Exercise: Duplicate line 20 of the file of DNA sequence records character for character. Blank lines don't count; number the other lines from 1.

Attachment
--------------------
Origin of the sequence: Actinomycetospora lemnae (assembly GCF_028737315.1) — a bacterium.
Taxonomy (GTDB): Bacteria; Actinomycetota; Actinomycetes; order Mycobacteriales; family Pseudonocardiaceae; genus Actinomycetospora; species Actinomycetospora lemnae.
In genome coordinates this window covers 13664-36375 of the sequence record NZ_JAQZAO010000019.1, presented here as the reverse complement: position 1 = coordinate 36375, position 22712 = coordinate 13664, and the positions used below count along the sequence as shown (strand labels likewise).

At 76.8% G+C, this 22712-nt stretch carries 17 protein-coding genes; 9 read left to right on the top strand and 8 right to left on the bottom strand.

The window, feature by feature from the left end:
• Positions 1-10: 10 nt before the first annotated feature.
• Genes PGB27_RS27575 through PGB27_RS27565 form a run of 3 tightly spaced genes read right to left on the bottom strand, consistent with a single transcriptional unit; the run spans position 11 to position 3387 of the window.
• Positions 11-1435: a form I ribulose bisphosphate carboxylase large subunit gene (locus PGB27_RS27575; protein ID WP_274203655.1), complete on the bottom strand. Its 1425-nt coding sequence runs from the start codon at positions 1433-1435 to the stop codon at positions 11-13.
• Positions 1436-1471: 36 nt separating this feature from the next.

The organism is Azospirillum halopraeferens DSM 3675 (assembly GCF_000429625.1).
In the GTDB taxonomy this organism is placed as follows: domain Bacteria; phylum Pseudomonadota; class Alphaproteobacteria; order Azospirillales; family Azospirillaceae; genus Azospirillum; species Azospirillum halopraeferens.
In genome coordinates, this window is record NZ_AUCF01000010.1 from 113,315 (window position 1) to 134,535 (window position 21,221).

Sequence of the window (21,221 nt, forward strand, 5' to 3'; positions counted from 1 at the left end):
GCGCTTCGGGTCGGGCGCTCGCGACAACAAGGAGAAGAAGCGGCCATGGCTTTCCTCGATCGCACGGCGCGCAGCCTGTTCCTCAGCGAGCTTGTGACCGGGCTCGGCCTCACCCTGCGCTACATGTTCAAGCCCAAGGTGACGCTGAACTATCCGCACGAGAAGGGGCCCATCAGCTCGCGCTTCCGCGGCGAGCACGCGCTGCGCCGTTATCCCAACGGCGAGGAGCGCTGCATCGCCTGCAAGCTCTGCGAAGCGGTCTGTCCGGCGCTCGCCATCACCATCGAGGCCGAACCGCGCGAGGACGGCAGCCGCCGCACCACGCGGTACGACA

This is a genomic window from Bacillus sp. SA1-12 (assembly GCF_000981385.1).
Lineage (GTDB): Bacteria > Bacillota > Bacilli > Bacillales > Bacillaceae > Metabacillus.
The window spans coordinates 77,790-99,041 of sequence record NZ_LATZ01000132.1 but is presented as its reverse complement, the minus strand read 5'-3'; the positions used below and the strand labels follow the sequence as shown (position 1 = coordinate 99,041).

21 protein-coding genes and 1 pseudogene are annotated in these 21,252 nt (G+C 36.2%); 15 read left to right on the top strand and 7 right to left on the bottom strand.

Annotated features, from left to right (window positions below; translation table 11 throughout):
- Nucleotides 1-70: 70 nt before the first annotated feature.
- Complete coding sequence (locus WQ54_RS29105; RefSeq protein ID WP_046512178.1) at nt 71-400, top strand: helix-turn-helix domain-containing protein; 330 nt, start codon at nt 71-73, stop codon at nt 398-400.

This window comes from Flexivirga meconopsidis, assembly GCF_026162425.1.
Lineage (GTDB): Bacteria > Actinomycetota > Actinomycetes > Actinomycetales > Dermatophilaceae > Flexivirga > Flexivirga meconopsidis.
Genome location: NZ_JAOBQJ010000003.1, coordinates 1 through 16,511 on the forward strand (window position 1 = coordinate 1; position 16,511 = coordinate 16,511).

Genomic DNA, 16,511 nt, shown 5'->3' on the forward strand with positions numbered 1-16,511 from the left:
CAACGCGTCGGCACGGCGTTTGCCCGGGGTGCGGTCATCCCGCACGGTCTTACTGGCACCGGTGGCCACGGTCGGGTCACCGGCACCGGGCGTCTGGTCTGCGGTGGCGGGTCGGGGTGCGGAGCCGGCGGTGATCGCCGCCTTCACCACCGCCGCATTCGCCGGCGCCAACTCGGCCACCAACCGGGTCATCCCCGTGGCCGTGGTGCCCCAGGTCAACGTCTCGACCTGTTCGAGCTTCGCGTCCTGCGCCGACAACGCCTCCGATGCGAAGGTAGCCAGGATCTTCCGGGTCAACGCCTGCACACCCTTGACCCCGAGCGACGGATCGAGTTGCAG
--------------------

- Nucleotides 1-70: 70 nt before the first annotated feature.